Push for more type 2 diabetes screening
Australia could save $700 million a year in a simple preventable health measure aimed at reducing the incidence of type 2 diabetes.
Diabetes Australia says it should not take a heart attack, a stroke, blindness or a limb amputation for people to discover they have been living with type 2 diabetes for years.
But the national organisation says people often are only diagnosed with the condition after suffering complications, with the disease having gone undetected and untreated for up to seven years.
“It’s a very common statement: ‘I wish, I wish, it was found earlier’,” the organisation’s chief executive Professor Greg Johnson said.
“‘Then I could have acted earlier, things could have been done, I could have gotten treatment.'”
Prof Johnson says international evidence has found that early detection and optimal treatment could save as much as $1,415 per person per year.
“With an estimated 500,000 Australians having silent, undiagnosed type 2 diabetes, that could translate to savings of more than $700 million for the Australian health system each year,” he said.
Diabetes Australia is launching a fresh bid to overcome the condition, pushing for a national, comprehensive early detection program across the nation.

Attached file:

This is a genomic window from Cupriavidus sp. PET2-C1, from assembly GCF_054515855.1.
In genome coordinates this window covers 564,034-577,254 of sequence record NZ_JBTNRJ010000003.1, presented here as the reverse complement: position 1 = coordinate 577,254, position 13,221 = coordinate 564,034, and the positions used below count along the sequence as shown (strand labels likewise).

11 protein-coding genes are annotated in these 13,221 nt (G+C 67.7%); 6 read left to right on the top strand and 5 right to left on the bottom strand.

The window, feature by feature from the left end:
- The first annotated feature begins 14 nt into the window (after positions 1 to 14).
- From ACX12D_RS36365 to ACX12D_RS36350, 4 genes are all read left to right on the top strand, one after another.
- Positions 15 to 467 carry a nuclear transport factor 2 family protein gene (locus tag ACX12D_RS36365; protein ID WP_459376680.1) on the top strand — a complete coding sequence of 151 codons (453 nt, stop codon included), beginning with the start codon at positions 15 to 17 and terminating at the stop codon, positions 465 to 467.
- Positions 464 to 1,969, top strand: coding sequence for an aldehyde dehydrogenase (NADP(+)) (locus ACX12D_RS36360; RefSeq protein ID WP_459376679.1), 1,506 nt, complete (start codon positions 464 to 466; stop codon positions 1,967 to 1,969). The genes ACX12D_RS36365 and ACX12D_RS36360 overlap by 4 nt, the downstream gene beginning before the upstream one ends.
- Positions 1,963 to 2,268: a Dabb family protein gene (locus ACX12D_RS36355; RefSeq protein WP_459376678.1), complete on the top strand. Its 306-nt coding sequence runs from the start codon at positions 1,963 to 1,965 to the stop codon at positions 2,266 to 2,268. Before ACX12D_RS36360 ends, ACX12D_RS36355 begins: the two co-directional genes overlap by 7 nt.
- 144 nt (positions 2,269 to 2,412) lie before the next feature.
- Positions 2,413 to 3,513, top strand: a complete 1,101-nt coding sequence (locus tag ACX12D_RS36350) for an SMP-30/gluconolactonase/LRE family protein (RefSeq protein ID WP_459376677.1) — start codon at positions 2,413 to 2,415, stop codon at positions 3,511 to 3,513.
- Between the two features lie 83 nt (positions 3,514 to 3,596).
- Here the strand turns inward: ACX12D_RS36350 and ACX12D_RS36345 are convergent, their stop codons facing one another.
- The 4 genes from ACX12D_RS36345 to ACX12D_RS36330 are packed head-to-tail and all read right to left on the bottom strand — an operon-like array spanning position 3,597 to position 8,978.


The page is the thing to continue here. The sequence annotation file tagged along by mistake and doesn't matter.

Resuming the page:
It’s calling on emergency rooms and GP clinics to conduct more routine screening, with the commonwealth and state governments leading the way through policy and funding.
The merits of routine screening already have been shown through an innovative program run at some western Sydney hospitals and GP clinics, Prof Johnson said.
Through the program, about 48,000 patients who checked into emergency departments at Blacktown and Mt Druitt Hospitals, and had blood tests done, were additionally screened for the disease.
Of those, 17 per cent were deemed “likely” to have type 2 diabetes, with another 30 per cent found to be at “high-risk”.
Blacktown Hospital’s Dr Glen Maberly said the results from the GP checks for type 2 diabetes were alarming.
“Of the nearly 6,000 people tested, 26 per cent were found to have pre-diabetes, while 17 per cent were likely to have type 2 diabetes,” Dr Maberly said.
Prof Johnson said he hopes those figures sway governments towards supporting the tests’ “simple concept”.
A spokeswoman for Health Minister Greg Hunt said the federal government is determined to tackle chronic conditions such as diabetes and is doing so through several measures.
They include funding a pharmacy-based type 2 diabetes screening trial, and allocating $600,000 in its latest budget to increasing awareness of the risks posed by the condition.
“Australians who are at risk of developing diabetes are urged to see their GP and get tested,” the spokeswoman said.
Just under 1.1 million Australians are living with type 2 diabetes, and it’s believed another 500,000 may be living with the condition undiagnosed.